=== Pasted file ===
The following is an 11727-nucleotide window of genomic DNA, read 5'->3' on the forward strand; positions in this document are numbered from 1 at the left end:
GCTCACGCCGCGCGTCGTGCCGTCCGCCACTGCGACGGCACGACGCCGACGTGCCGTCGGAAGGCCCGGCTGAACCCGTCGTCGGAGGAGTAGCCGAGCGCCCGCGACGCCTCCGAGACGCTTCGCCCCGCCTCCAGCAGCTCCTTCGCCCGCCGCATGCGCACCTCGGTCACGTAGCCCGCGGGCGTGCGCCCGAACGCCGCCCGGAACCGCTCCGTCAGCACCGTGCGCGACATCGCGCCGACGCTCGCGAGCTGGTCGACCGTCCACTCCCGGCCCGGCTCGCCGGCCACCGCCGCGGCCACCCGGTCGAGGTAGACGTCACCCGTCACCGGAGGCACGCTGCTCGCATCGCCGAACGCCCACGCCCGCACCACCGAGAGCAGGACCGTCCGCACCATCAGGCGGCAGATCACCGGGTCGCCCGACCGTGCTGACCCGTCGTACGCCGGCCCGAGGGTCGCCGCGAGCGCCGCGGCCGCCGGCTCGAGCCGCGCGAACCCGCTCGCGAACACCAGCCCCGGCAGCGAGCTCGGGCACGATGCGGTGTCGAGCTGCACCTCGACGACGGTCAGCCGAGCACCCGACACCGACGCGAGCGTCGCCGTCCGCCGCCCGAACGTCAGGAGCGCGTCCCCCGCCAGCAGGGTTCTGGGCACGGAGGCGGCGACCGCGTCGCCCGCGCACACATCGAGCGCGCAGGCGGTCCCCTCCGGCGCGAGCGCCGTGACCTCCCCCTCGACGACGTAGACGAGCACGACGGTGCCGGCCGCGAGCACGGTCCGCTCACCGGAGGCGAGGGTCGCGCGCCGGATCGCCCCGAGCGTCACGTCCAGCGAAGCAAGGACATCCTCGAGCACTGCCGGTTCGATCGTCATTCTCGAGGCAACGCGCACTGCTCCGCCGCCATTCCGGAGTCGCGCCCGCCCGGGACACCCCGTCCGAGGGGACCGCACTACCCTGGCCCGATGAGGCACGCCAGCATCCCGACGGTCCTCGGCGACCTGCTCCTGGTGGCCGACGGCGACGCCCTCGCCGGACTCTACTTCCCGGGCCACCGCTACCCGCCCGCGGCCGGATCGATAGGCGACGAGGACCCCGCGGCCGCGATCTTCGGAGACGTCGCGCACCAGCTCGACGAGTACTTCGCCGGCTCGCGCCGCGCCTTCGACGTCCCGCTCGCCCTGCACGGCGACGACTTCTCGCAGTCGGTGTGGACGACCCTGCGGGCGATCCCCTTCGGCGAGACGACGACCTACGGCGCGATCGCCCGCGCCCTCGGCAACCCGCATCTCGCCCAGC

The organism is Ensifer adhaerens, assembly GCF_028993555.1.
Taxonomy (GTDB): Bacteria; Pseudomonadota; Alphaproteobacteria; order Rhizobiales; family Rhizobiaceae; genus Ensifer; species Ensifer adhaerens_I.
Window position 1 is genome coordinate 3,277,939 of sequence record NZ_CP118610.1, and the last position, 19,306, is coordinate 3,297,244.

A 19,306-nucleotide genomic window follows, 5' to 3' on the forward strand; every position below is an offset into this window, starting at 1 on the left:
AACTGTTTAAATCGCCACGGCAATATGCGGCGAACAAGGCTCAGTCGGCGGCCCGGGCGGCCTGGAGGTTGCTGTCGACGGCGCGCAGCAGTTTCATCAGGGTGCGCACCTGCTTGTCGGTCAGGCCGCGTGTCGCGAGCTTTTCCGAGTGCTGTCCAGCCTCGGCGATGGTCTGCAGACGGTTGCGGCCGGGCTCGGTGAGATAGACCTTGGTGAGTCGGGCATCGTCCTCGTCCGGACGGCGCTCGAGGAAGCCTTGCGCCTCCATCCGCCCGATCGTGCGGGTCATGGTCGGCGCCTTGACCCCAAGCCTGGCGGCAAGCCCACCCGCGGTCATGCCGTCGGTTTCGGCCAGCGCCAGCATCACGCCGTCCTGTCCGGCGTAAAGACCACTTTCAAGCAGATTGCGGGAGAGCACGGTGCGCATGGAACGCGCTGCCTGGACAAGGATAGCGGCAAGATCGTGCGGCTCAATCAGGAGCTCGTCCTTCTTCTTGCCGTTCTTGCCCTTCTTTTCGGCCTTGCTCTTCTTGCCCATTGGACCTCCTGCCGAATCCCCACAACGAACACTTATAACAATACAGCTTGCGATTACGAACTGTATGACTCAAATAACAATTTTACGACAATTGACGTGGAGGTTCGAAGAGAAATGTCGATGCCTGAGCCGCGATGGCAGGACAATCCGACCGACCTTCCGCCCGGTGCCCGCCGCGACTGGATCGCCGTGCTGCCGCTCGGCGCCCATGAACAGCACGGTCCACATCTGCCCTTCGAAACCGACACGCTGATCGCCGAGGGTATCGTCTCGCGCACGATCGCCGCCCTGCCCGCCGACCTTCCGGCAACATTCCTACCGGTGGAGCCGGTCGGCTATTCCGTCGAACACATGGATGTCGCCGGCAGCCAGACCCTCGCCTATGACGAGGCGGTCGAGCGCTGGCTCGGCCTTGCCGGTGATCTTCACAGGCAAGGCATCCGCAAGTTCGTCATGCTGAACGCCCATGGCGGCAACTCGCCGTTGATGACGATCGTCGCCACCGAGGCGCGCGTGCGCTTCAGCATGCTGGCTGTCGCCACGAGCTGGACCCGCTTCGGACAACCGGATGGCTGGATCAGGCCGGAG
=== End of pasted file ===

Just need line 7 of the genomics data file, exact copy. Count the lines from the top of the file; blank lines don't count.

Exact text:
AACTGTTTAAATCGCCACGGCAATATGCGGCGAACAAGGCTCAGTCGGCGGCCCGGGCGGCCTGGAGGTTGCTGTCGACGGCGCGCAGCAGTTTCATCAGGGTGCGCACCTGCTTGTCGGTCAGGCCGCGTGTCGCGAGCTTTTCCGAGTGCTGTCCAGCCTCGGCGATGGTCTGCAGACGGTTGCGGCCGGGCTCGGTGAGATAGACCTTGGTGAGTCGGGCATCGTCCTCGTCCGGACGGCGCTCGAGGAAGCCTTGCGCCTCCATCCGCCCGATCGTGCGGGTCATGGTCGGCGCCTTGACCCCAAGCCTGGCGGCAAGCCCACCCGCGGTCATGCCGTCGGTTTCGGCCAGCGCCAGCATCACGCCGTCCTGTCCGGCGTAAAGACCACTTTCAAGCAGATTGCGGGAGAGCACGGTGCGCATGGAACGCGCTGCCTGGACAAGGATAGCGGCAAGATCGTGCGGCTCAATCAGGAGCTCGTCCTTCTTCTTGCCGTTCTTGCCCTTCTTTTCGGCCTTGCTCTTCTTGCCCATTGGACCTCCTGCCGAATCCCCACAACGAACACTTATAACAATACAGCTTGCGATTACGAACTGTATGACTCAAATAACAATTTTACGACAATTGACGTGGAGGTTCGAAGAGAAATGTCGATGCCTGAGCCGCGATGGCAGGACAATCCGACCGACCTTCCGCCCGGTGCCCGCCGCGACTGGATCGCCGTGCTGCCGCTCGGCGCCCATGAACAGCACGGTCCACATCTGCCCTTCGAAACCGACACGCTGATCGCCGAGGGTATCGTCTCGCGCACGATCGCCGCCCTGCCCGCCGACCTTCCGGCAACATTCCTACCGGTGGAGCCGGTCGGCTATTCCGTCGAACACATGGATGTCGCCGGCAGCCAGACCCTCGCCTATGACGAGGCGGTCGAGCGCTGGCTCGGCCTTGCCGGTGATCTTCACAGGCAAGGCATCCGCAAGTTCGTCATGCTGAACGCCCATGGCGGCAACTCGCCGTTGATGACGATCGTCGCCACCGAGGCGCGCGTGCGCTTCAGCATGCTGGCTGTCGCCACGAGCTGGACCCGCTTCGGACAACCGGATGGCTGGATCAGGCCGGAG